Mr. Helmke pointed out that at least 240 legal challenges to gun restrictions have been filed since the Heller decision, which in Washington led to the drafting and redrafting of gun laws and two years of litigation over those statutes.
A U.S. District judge in March dismissed an NRA-backed lawsuit and upheld the District's firearm registration requirements, its bans on assault weapons and large-capacity ammunition-feeding devices. Another lawsuit pending in District Court challenges whether D.C. residents should be entitled to carry guns outside their homes, either openly or in a concealed manner.
Constitutional scholar Ken Klukowski, senior legal analyst for the American Civil Rights Union, who wrote an amicus brief that supported extending Second Amendment rights on behalf of a handful of conservative groups, said Monday's ruling opens to legal scrutiny the nation's 20,000 or so federal, state and local gun laws.
"These two cases, Heller and McDonald, these were the low-hanging fruit. Now the work really begins. Every gun law in the country can now be challenged on constitutional grounds. A good many of them will be upheld," he said. "There will be more laws to be struck down."
While Monday's decision was widely expected after the Heller ruling, it remained to be seen how the court would extend — or, as legal scholars say, "incorporate" — Second Amendment protections.
The justices traditionally have incorporated constitutional protections through the 14th Amendment's due process clause — the vehicle the court used to say that states, in addition to the federal government, cannot infringe on the First Amendment's right of free speech, the Fourth Amendment's protection against unreasonable searches and seizures, the Fifth Amendment's protection against self-incrimination and the Eighth Amendment's prohibition against cruel and unusual punishment, among other protections spelled out in the Bill of Rights.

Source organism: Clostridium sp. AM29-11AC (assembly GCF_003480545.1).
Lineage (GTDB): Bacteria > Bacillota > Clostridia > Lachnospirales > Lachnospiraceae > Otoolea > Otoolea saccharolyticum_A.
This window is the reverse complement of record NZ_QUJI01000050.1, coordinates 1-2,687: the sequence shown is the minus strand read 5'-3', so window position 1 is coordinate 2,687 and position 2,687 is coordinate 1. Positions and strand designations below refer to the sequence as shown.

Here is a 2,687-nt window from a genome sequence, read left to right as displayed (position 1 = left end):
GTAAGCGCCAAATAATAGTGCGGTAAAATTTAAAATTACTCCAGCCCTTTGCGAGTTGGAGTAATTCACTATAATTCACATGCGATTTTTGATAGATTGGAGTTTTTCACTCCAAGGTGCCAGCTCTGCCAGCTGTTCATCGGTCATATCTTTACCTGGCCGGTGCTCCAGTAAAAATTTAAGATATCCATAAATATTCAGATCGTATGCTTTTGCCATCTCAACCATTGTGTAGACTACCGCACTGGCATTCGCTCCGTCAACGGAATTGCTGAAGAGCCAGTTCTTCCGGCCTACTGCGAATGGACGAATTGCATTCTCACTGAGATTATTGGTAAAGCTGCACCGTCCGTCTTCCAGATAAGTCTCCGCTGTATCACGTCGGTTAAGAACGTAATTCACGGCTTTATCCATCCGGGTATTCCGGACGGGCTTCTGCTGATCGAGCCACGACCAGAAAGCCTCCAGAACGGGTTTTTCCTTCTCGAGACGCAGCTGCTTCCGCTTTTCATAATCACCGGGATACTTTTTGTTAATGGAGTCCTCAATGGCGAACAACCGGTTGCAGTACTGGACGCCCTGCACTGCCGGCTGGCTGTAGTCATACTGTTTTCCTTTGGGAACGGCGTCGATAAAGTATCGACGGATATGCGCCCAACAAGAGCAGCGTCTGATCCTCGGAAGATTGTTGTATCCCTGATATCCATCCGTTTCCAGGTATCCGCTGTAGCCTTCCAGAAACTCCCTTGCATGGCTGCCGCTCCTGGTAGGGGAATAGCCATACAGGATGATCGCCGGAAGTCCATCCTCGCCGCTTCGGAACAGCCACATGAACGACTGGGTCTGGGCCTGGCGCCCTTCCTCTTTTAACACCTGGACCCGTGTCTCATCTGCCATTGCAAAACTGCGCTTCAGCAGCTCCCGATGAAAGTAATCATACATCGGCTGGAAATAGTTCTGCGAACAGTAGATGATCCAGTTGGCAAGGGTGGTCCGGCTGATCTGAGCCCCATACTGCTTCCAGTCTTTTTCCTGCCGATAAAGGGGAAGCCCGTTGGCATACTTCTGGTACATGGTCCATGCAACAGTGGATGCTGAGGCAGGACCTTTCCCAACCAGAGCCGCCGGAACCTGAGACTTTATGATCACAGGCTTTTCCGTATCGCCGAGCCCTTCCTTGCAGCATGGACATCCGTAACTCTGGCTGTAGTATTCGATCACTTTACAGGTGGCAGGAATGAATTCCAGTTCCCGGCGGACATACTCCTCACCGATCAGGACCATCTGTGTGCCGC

Justice Scalia wrote in a concurring opinion that he "acquiesced" with incorporation through due process despite "misgivings about Substantive Due Process as an original matter."
But Alan Gura, the Alexandria lawyer who won the Heller case and represented the four Chicago residents led by homeowner Otis McDonald, the Second Amendment Foundation and the Illinois State Rifle Association, had argued that the court should overturn precedents it established in the 1873 Slaughterhouse cases involving the 14th Amendment privileges or immunities clause.
Mr. Gura argued that the privileges or immunities clause was intended to extend the protections of the Bill of Rights to all Americans and that the justices in the Slaughterhouse cases erred in ruling that the clause protected only citizenship rights bestowed by the federal government.
The legal strategy rankled some conservatives, who said a victory on that argument could empower the court and be fodder for liberal judges to find rights unenumerated in the Constitution that could guarantee gay marriage, abortion rights or government-provided health care.
While most modern scholars think the Slaughterhouse case was decided incorrectly nearly 140 years ago, the justices seemed disinclined to revisit the decision.
"There is no need to reconsider the court's interpretation of the privileges or immunities clause in the Slaughter-House Cases because, for many decades, the court has analyzed the question whether particular rights are protected against state infringement under the Fourteenth Amendment's Due Process Clause," Justice Alito wrote.
Justice Thomas penned another concurring opinion that supported a fresh interpretation of the privileges and immunities clause.